I think this is one of those questions on which everyone can claim to be correct and the differences in answers attributed to equally valid interpretations.
Without question the Seaboard’s lines lead away from the diamond at the passenger station north, south, east and west.
But as Bruce points out, a train heading east out of town comes to a switch within a few hundred yards after passing over Highway 38. If the train takes the left fork, it continues east toward Pembroke, where it crosses the old Atlantic Coast Line mainline, and on to its terminus at Wilmington. If the train takes the right fork, it curves to the south, crosses the ACL mainline at Dillon, S.C., and passes through Georgetown, S.C., and Charleston, S.C., on its way to joining the Seaboard’s north-south mainline at Savannah, Ga.
It does, as Lynn says, branch off the eastbound main, but in the larger scheme of the Seaboard’s route system it served as a parallel alternate route for north-south trains between Hamlet and Savannah.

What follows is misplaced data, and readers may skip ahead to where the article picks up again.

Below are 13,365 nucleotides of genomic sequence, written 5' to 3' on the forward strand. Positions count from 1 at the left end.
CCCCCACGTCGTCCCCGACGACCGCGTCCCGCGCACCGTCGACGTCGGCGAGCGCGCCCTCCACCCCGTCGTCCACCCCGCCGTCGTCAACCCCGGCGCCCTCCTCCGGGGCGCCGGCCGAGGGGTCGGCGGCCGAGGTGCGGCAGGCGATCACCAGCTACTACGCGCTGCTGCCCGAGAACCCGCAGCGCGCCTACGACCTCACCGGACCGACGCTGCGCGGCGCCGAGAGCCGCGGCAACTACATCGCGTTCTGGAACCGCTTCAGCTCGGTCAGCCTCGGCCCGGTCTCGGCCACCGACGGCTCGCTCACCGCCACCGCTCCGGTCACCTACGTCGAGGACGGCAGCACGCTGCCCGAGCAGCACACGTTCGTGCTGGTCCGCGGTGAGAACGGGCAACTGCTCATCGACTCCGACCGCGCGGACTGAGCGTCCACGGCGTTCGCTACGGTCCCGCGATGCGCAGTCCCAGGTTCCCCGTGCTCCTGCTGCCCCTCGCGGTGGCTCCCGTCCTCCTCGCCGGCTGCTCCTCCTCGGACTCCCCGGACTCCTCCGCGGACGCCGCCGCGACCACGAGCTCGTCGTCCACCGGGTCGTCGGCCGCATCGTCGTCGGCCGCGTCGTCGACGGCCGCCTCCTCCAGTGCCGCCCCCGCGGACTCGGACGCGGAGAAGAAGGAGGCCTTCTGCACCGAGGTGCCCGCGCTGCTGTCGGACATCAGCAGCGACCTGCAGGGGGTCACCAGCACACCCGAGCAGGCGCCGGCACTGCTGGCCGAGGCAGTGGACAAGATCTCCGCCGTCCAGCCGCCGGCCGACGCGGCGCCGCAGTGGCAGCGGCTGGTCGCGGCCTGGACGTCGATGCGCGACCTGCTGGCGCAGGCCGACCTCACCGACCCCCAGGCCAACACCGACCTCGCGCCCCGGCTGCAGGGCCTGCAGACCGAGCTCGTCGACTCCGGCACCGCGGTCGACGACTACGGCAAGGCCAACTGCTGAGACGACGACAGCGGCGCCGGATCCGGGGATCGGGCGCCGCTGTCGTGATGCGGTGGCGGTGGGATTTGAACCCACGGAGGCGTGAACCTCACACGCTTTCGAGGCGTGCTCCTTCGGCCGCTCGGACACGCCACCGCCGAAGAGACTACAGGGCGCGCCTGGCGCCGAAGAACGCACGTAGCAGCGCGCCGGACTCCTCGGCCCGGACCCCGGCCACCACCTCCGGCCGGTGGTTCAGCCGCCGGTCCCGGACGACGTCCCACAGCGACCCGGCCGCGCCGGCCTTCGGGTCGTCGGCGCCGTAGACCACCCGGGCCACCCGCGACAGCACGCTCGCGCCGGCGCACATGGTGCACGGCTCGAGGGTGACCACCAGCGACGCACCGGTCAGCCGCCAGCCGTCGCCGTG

As you can see from the map above showing five lines radiating from the hub in Hamlet, the line from Hamlet to Savannah through Charleston is somewhat longer than the line through Columbia, S.C. But because it’s located farther east, it runs across flatter ground with fewer curves and was an easier and cheaper route for freight trains, because it took less power to pull the weight. Less coal burned and smaller locomotives in the steam era, fewer diesels for a train in the modern era. The route through Columbia was shorter and faster for passenger trains, which are lighter than freights.
For the railroad it was all about engineering and economics. For this discussion, the Charleston line was a line that branched from the eastbound main – a fifth line – but whose purpose was to carry north-south traffic, a purpose it shared with another line.